An Enthusiastic Programmer

Asp.Net Core Identity


The previous article discussed how to use claim implements authentication, authentication basics, and its strength and weakness. ASP.NET CORE IDENTITY is another alternative way to implements authentication. Before this article start, let’s take a look at what’s is ASP.NET CORE IDENTITY.

ASP.NET Core Identity:

  • Is an API that supports user interface (UI) login functionality.
  • Manages users, passwords, profile data, roles, claims, tokens, email confirmation, and more.

According to the above explanation, ASP.NET CORE IDENTITY is a little bit of a difference with claims. We need to provides additional components that ASP.NET CORE IDENTITY needs, for example, the database.

You can found this project’s source code in Github authentication&authorization.

Deploy Settings

As ASP.NET CORE IDENTITY requires a database setting, I use the SQL server database. And because I use Entity Framework Core, so it doesn’t need me to create a database manually. Following is my database connection configuration.

services.AddDbContext<AppDbContext>(options =>

If you are unfamiliar with the entity framework core, take a look at ef core.

The typical pattern is to call all the Add{Service} methods, and then call all the services.Configure{Service} methods.

public void ConfigureServices(IServiceCollection services)
    services.AddDbContext<AppDbContext>(options =>
    services.AddIdentity<IdentityUser, IdentityRole>(config =>
        // user settings
        config.User.AllowedUserNameCharacters = "abcdefghijklmnopqrstuvwxyzABCDEFGHIJKLMNOPQRSTUVWXYZ0123456789-._@+ ";
        config.User.RequireUniqueEmail = true;

        //lock out settings
        config.Lockout.DefaultLockoutTimeSpan = TimeSpan.FromMinutes(5);
        config.Lockout.MaxFailedAccessAttempts = 5;
        config.Lockout.AllowedForNewUsers = true;

        // Password settings.
        config.Password.RequireDigit = false;
        config.Password.RequireLowercase = false;
        config.Password.RequireNonAlphanumeric = false;
        config.Password.RequireUppercase = false;
        config.Password.RequiredLength = 6;
        config.Password.RequiredUniqueChars = 1;

    services.ConfigureApplicationCookie(config=> {
        // Cookie settings
        config.Cookie.Name = "user.cookie";
        config.Cookie.Expiration = TimeSpan.FromDays(7);

        config.ExpireTimeSpan = TimeSpan.FromDays(7);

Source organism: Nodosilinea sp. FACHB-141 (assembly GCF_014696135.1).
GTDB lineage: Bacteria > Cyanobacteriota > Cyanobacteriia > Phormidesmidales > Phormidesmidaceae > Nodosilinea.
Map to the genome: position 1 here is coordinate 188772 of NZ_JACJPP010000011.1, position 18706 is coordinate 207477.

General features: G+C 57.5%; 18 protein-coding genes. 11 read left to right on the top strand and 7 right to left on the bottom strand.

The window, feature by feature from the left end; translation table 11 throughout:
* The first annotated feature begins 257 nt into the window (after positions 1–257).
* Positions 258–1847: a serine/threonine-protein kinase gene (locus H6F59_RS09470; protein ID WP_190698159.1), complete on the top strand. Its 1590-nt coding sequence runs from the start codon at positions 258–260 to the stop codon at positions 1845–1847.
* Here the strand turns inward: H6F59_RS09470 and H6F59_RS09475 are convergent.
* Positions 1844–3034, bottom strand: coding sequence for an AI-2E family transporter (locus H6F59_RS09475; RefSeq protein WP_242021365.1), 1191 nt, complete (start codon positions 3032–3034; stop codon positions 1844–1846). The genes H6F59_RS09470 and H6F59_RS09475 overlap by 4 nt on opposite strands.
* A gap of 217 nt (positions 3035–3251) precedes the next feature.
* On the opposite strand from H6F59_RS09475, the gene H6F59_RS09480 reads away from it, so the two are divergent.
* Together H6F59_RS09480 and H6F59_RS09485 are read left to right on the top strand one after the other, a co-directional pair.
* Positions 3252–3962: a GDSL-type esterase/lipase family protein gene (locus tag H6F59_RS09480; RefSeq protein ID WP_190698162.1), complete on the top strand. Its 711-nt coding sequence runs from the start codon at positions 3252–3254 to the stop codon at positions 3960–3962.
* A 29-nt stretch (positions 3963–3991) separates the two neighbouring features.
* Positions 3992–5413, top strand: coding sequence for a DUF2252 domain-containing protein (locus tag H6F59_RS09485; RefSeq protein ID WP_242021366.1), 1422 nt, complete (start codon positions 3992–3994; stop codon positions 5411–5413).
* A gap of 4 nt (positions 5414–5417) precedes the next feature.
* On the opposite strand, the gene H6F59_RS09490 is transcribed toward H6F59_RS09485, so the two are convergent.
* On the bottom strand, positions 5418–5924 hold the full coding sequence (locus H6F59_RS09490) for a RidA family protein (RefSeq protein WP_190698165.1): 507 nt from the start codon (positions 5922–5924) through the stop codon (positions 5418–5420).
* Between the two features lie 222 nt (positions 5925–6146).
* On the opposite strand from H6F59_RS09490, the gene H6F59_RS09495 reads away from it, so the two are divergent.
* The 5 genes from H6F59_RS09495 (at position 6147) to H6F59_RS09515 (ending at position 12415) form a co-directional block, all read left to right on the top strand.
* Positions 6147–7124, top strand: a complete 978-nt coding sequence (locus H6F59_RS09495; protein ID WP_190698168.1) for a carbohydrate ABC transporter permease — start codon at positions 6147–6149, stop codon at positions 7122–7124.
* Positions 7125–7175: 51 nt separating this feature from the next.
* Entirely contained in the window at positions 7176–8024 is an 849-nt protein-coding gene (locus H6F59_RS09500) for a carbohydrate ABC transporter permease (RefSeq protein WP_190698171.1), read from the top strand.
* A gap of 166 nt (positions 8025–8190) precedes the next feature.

config.LoginPath = "/Home/login";

The above configuration specifies various authentication configurations, and it is similar to the previous claim example. In this example, I use AddIdentity() rather than AddAuthentication().


Even though the implementation is different, however, their implementation thoughts are the same. Another thing to note is the AddEntityFrameworkStores<T>() method, so we need to install and import the Microsoft.AspNetCore.Identity.EntityFrameworkCore package.


public async Task<IActionResult> Loginin(String name, String password)
    var user = await _userManager.FindByNameAsync(name);
    if (user != null)
        //sign in
        var signResult = await _signInManager.PasswordSignInAsync(user, password, false, false);
        if (signResult.Succeeded)
            return RedirectToAction("Userinfo");
    return RedirectToAction("Login");

The _userManager is a UserManager type, which manages user information. If you take a look at the previous claim authentication login part, you will find out that this login method is much simpler.

The UserManager.FindByNameAsync method will query the database, which we provided before, to check is if the user exists. Identity does a lot of work under the code, so it’s much easier for us to focus on business logic concentratedly.


public async Task<IActionResult> Loginout() {
    await _signInManager.SignOutAsync();
    return RedirectToAction("Login");

Log out is quite easy, you only need to invoke SignOutAsync() or SignOut() on _signInManager, which is a SignInManager instance.


public async Task<IActionResult> Registerup(String name,String email, String password)
    var user = new IdentityUser
        UserName = name,
        Email = email
    var result = await _userManager.CreateAsync(user, password);
    if (result.Succeeded)
        var res = await _signInManager.PasswordSignInAsync(user, password, false, false);
        if (res.Succeeded)
            return RedirectToAction("Userinfo");
    return RedirectToAction("Login");

Register a new user is also very easy. As the Identity Authentication will do most of the work, so we only need to create an IdentityUser instance, then invoke the CreateAsync() method, and pass in our user and password.

Test Identity

The default web project templates allow anonymous access to the home pages. To test authorization or identity, add [Authorize]:

public IActionResult Userinfo() {
    return View();

You also can retrieve the user information back as the following methods.

@using Microsoft.AspNetCore.Identity
@inject UserManager<IdentityUser> userManager
    var user = await userManager.GetUserAsync(User);
    User information page
<br />
@if (user != null)
    <span>name: </span><span>@user.NormalizedUserName</span>
    <br />
    <span>email: </span><span>@user.NormalizedEmail</span>
    <br />
    <span>my password hash: </span><span>@user.PasswordHash</span>
    <div> authentication failed </div>


According to the preceding article and this article, we have studied how to use identity authentication and claim authentication. Identity authentication provides a complete function, which includes database operation, user management, etc.. so you don’t need to operate SQL operations by yourself. However, Claim authentication doesn’t provide SQL operations, so you have to implement SQL operations by yourself manually.